Eleventh Circuit Adopts 4-year Statute of Limitations for Suits Under MSPA’s Private Cause of Action
The U.S. Court of Appeals for the Eleventh Circuit recently addressed the uncertainty surrounding the period of limitations when Medicare Advantage Organizations (MAOs) bring private causes of action under the MSPA. Medicare, a government actor, is subject to a 3-year statute of limitations under the Medicare Secondary Payer Act (MSPA). On the other hand, suits brought by MAOs are considered private causes of action which do not have a specified period of limitations.
In MSPA Claims 1, LLC v. Tower Hill Prime Ins. Co., 2022 U.S. App. LEXIS 22162(11th Cir. Aug. 10, 2022), the Eleventh Circuit was faced with the task of determining the appliable statute of limitations for suits brought under the private cause of action provision of the MSPA, as well as when the limitations period begins to run. There, an assignee of an MAO, MSPA Claims 1, sued Tower Hill, an insurance company, under the MSPA’s private cause of action to recover payments it made on behalf of enrollee D.L. Tower Hill had settled a liability claim with D.L. for $25,000 on June 22, 2012. MSPA Claims 1 discovered a possible claim against Tower Hill in June 2015 and issued a letter demanding reimbursement. When payment was not received, it filed suit on August 17, 2018.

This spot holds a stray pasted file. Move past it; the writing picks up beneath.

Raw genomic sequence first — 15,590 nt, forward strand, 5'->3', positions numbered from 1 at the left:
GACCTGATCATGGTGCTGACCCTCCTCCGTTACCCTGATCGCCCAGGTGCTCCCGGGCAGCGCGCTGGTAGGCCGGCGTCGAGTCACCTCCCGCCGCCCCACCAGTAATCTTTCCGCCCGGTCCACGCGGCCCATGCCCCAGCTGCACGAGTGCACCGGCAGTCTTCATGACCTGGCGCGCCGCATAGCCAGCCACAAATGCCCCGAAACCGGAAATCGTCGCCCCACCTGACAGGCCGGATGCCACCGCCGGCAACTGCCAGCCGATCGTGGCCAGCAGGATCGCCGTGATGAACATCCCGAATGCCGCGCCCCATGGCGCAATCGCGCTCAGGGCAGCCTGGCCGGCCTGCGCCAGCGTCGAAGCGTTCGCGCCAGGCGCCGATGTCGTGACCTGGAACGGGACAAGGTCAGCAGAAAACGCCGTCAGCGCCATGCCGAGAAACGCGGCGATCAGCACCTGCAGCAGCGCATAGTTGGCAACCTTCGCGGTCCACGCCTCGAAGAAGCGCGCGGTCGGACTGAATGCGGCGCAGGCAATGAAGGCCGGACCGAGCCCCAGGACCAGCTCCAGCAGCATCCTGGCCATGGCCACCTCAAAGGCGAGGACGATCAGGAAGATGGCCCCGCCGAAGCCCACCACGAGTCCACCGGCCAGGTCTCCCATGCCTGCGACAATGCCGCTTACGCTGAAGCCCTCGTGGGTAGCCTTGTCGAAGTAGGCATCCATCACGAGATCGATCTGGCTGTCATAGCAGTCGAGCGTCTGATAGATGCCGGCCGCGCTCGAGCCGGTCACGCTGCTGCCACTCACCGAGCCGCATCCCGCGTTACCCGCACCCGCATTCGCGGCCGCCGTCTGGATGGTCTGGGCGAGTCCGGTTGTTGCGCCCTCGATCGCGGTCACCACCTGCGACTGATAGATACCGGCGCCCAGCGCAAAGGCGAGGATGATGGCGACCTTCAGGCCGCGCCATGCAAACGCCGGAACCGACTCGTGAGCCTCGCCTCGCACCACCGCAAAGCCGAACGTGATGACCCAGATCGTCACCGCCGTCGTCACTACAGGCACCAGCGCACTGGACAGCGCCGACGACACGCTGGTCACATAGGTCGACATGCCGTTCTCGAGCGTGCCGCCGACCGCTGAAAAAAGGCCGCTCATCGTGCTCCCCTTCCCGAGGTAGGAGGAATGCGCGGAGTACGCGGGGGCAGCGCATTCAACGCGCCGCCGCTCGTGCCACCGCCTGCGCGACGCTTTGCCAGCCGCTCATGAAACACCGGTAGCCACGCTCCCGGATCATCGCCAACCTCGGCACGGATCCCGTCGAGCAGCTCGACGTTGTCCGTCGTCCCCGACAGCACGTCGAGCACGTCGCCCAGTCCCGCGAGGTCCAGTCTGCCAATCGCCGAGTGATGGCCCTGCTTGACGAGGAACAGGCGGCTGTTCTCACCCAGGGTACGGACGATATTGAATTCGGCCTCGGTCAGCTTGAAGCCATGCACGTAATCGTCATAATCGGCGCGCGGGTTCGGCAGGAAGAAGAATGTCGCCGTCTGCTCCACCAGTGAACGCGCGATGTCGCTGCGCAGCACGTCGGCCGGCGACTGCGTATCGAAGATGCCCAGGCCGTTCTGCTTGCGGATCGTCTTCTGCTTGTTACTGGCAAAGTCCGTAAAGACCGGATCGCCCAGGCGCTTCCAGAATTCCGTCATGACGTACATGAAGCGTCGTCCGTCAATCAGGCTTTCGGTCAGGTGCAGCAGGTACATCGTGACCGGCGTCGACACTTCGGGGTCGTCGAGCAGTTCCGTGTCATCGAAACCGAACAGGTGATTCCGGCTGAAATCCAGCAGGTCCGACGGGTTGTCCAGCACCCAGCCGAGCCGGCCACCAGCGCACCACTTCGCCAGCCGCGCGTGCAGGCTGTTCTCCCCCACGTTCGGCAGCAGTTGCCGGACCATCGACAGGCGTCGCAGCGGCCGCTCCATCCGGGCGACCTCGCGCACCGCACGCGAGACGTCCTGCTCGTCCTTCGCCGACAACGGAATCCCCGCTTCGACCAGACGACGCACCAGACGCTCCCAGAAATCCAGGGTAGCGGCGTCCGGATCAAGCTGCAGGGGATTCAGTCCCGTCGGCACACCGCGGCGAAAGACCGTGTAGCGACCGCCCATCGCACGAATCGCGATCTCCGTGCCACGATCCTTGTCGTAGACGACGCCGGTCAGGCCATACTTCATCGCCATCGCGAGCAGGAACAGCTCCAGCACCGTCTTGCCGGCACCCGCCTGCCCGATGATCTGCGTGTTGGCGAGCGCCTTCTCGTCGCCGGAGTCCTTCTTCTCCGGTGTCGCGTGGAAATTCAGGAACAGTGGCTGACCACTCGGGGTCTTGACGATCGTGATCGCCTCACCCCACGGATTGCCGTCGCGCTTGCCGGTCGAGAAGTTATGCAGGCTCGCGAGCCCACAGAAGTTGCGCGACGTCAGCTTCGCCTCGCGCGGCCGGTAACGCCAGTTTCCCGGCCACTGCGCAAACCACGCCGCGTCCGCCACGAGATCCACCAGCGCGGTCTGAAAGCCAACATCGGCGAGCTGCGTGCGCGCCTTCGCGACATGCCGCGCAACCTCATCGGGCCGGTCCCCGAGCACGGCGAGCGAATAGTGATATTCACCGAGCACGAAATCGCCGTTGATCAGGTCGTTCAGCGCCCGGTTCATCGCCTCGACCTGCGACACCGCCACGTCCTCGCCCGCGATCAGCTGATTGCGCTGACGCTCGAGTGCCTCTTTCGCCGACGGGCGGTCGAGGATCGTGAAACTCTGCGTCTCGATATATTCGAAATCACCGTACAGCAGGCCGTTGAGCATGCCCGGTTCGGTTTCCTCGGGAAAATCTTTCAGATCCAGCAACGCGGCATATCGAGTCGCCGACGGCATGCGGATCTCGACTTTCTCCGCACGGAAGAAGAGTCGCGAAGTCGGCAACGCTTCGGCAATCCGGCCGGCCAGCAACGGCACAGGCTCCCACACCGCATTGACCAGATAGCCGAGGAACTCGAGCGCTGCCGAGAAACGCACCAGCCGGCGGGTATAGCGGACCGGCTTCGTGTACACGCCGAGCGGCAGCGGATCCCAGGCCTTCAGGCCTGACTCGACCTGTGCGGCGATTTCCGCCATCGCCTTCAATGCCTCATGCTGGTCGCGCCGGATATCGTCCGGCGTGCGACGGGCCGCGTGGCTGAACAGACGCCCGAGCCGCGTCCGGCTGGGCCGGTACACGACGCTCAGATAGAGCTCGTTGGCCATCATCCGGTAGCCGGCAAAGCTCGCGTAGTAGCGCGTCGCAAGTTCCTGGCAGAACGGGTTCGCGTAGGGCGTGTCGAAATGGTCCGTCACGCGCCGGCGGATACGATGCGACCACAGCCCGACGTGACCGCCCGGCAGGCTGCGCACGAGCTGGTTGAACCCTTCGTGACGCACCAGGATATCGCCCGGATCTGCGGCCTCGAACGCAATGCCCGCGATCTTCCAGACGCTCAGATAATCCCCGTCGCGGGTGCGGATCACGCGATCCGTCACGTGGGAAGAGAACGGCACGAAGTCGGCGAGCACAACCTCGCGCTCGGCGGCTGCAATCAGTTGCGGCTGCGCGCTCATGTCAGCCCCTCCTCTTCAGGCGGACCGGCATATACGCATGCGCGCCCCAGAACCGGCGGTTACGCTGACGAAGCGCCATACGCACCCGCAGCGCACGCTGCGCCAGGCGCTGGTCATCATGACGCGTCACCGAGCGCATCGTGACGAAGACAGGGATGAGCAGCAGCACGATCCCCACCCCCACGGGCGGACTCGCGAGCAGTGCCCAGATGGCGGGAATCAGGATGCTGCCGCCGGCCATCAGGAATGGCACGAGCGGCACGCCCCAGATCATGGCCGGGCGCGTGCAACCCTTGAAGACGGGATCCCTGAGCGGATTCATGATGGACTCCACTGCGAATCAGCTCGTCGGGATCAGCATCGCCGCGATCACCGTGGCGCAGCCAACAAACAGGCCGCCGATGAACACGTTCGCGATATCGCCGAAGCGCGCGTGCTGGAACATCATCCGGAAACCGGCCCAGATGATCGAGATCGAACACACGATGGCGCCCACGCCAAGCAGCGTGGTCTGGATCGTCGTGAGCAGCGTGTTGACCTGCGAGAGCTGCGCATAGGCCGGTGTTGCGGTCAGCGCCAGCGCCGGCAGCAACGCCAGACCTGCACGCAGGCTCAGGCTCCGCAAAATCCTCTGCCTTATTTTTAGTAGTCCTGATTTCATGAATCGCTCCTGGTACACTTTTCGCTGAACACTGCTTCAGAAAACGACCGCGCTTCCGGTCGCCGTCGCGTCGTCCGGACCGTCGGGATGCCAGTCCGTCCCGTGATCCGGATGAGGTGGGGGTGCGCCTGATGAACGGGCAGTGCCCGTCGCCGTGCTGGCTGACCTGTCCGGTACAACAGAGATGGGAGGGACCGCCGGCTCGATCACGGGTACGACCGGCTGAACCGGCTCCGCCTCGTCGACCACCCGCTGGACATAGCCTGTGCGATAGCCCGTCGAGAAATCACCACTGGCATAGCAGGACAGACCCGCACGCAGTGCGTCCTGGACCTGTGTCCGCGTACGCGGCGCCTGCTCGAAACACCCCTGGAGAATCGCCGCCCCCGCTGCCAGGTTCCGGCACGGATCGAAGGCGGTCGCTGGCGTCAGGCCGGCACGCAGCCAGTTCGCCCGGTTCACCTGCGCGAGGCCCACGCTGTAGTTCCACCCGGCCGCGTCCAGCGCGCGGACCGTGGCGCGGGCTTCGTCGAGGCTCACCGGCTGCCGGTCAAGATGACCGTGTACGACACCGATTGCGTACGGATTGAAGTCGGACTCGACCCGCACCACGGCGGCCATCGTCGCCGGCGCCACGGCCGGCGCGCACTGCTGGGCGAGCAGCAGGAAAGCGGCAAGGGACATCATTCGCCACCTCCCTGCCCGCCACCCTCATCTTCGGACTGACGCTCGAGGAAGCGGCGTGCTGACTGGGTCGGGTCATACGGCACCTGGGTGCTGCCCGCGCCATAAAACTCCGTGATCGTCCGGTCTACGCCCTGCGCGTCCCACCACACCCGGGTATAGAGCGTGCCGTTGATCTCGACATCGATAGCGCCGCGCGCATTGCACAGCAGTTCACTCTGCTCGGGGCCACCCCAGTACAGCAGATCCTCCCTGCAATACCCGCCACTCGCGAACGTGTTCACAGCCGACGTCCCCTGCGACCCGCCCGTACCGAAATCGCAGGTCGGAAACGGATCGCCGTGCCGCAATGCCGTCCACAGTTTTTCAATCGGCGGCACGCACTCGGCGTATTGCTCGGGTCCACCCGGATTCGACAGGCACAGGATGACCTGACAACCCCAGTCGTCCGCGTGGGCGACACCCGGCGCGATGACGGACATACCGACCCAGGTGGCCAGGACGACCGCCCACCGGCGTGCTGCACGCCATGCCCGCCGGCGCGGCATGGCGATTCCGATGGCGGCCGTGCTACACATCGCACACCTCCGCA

The Eleventh Circuit looked to existing precedent and explained that MSPA Claims 1’s cause of action was made possible by the enactment of Medicare Part C in 1997, which granted MAOs the statutory right to charge a primary payer. Therefore, the applicable statute of limitations is four (4) years, pursuant to 28 U.S.C 1658(a).
The Court adopted the “occurrence rule” in determining the start date for the limitations period. Under the “occurrence rule”, the limitations period begins on the date that the violation of the plaintiff’s legal right occurred. Applying this rule to the facts of the case, the Court held that the statute of limitations for MSPA Claims 1’s cause of action began to run in 2012, when it paid an enrollee’s medical bills and became entitled to reimbursement through the MSPA., not when it learned about the claim and settlement in 2015. Because MSPA Claims 1’s cause of action accrued in 2012, more than four years before suit was filed 2018, its claim was untimely.
It will be interesting to see how the Eleventh Circuit’s ruling on the statue of limitations applicable to claims brought under the MSPA’s private cause of action influences other courts. We will continue to monitor the issue and keep you apprised of all developments.